The women interviewed for this article felts a great deal of guilt and shame. That could account for their sometimes disorganized and confusing accounts. One woman, a child sexual abuse survivor herself who refused any professional help, appeared not to understand that she had done anything harmful to her children.
Women who sexually abuse children are mothers, sisters, stepmothers, aunts, grandmothers, baby sitters, teachers, coaches, religious leaders and women who have other roles in children’s lives.
It is important for professionals, parents, and policy makers to be familiar with the meanings of child sexual abuse to women and girl perpetrators. Survivors of abuse by women and girls often feel even more stigmatized because of wide spread-assumptions that only men abuse children. Girls sexually abused by women and other girls may feel especially strange about disclosing their abuse experiences.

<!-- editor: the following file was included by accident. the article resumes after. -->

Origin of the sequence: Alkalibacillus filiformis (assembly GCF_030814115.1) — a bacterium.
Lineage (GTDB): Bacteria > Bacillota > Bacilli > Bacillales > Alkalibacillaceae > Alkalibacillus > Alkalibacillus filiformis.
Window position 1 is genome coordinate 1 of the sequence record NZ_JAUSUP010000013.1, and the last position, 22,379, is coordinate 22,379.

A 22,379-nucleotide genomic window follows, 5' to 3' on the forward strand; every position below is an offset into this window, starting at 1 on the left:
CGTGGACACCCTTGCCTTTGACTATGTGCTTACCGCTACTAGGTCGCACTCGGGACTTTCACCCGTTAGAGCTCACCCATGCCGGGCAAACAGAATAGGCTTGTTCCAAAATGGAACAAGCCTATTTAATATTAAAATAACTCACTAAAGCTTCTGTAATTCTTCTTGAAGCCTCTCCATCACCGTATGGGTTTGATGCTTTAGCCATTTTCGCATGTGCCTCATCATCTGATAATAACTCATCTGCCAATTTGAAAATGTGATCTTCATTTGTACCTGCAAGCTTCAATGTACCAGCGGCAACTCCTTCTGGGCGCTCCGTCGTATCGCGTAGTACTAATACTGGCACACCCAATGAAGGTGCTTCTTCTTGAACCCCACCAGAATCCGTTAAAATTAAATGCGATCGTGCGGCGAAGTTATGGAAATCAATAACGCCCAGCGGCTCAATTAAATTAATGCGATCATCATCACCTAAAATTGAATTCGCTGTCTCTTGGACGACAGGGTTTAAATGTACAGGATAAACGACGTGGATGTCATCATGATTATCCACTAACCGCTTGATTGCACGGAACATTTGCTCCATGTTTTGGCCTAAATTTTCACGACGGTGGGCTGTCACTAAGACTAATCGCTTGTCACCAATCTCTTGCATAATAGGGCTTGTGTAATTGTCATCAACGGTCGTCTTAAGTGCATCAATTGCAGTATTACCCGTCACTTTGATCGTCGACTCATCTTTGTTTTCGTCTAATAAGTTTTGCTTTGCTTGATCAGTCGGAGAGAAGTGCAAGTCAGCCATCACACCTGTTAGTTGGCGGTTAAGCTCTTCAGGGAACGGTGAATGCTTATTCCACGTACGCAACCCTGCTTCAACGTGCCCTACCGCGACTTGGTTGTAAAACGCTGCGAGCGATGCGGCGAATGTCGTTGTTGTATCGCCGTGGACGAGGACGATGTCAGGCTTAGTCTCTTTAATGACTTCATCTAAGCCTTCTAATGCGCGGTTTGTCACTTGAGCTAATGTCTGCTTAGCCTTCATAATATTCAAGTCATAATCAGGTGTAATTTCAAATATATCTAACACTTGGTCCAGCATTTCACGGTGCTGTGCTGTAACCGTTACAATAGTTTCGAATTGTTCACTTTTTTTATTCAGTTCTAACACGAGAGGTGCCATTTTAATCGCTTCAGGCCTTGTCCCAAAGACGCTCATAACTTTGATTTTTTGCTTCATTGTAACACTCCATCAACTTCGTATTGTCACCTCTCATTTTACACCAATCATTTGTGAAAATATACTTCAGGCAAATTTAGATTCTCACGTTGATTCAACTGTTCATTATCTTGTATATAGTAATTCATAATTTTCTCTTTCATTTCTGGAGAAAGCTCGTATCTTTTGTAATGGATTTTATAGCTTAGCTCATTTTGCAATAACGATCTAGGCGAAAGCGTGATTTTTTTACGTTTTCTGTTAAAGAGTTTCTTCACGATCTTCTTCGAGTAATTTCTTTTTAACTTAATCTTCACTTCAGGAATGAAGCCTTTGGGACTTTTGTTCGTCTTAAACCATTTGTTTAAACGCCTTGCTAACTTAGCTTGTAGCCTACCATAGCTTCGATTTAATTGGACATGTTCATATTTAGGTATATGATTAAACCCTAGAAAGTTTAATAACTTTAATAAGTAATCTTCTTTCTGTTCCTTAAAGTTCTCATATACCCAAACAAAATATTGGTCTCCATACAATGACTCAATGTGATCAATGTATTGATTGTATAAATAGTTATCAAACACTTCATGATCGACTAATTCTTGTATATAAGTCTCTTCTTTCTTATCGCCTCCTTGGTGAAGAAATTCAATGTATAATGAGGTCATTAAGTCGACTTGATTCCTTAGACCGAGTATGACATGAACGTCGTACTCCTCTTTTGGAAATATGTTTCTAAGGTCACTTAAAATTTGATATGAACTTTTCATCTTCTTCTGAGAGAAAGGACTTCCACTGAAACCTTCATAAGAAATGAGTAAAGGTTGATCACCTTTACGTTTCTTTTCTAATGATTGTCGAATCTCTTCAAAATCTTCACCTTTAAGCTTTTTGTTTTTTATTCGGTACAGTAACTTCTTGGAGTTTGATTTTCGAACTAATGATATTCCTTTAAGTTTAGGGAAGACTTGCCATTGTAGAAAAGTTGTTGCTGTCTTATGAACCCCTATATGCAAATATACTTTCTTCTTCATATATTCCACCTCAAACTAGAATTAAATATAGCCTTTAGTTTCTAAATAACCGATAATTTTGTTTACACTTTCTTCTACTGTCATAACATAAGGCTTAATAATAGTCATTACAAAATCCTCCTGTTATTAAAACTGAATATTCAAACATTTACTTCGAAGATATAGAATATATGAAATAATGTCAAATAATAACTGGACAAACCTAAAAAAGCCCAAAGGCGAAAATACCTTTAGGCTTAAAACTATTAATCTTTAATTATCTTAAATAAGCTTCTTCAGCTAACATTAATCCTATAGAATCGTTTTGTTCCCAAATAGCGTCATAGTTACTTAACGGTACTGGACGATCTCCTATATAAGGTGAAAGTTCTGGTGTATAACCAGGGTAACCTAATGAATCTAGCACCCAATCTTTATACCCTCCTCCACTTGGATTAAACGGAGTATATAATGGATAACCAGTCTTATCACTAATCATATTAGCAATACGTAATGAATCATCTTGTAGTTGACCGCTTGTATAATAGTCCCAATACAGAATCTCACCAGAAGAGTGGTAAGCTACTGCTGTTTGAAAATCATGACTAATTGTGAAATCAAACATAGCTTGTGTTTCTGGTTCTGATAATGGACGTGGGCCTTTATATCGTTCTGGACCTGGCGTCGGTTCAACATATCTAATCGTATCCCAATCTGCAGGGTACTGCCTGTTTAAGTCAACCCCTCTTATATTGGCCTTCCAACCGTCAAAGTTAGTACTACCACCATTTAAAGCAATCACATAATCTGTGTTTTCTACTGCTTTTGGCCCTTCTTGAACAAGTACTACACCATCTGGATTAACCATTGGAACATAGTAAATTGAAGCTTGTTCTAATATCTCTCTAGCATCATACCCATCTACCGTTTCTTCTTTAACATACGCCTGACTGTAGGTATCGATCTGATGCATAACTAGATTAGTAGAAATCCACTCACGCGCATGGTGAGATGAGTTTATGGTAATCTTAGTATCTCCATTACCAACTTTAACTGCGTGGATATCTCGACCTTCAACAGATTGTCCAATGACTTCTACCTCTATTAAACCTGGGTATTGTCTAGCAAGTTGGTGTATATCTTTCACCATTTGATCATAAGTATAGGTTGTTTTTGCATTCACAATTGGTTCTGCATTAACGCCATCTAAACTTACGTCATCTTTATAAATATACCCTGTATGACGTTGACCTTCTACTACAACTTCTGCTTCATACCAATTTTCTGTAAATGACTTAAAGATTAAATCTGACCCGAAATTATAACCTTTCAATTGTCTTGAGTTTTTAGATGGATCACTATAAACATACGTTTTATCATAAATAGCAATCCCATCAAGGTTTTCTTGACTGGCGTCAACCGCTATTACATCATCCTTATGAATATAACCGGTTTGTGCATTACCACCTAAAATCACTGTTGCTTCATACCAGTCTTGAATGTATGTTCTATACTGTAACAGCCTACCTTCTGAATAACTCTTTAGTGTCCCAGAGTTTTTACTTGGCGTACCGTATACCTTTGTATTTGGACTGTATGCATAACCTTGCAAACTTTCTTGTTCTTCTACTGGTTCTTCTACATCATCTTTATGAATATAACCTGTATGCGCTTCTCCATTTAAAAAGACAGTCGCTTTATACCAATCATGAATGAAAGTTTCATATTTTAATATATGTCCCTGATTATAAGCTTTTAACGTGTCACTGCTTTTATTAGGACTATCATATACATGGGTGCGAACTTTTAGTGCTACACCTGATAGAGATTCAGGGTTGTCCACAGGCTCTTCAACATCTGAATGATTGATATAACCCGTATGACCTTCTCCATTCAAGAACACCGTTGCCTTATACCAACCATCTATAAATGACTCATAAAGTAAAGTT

Boys abused by other boys or men may have fears of being gay. They also may feel unmasculine because they were unable to stop the abuse. Boys abused by other girls or women may think they are supposed to feel as if have scored, but down deep they may feel stigmatized and shamed. Still others may believe that abuse by women is a form of love.
The following quotes give some idea of what child sexual abuse means to women and girl perpetrators.
Brenda, in her mid thirties, sexually abused a younger brother for three years when she was between the ages of twelve to fifteen. She viewed her abuse as gentle and nurturing. She said
He was five, six, seven when I sexually abused him--fondling, just touching, sleeping with, touching, sort of a nurturing thing.